If you’re someone who loves an internet hype cycle, good news: There’s a new group of scientists who claim to have discovered a near-room-temperature superconductor.
People on X, formerly Twitter, and Hacker News and all the other places science enthusiasts post are getting worked up about a new material described in a paper that was posted on Tuesday to arXiv, the pre-print server. (It should be noted that most of these people do not appear to be scientists let alone condensed-matter physicists.) In the paper, the Chinese team says the material exhibits one of the properties of superconductors at temperatures as warm as -23˚ C. That’s not room temperature, but it’s much easier to maintain than existing high-temperature superconductors, which have to be at around -170˚ C.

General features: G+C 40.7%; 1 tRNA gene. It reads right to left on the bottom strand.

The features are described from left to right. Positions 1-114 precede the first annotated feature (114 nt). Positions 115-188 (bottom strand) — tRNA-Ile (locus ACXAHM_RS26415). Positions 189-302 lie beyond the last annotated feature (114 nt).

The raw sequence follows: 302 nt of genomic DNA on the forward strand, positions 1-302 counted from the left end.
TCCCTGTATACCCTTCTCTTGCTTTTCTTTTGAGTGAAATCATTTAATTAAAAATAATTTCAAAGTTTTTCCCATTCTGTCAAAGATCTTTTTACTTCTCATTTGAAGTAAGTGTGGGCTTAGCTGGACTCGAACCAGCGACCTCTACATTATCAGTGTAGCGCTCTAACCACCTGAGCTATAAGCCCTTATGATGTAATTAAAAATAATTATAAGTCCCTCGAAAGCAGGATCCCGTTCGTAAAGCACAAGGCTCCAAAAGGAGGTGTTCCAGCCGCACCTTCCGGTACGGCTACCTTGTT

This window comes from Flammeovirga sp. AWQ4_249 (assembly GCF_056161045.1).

If the paper’s results are what they say, that is.
It wouldn’t be the first time people’s hopes were dashed. Last year was a banner year for room-temperature superconductors that weren’t. The one that grabbed the most headlines — LK-99 — dominated the internet for a few weeks over the summer before succumbing to the scientific method. Turns out it was little more than a lead-laced refrigerator magnet. Another one, detailed in a paper co-authored by Ranga Dias and others, made a splash in March only to be subject to a retraction in September.
This new material picks up where LK-99 left off, which isn’t really an auspicious starting point.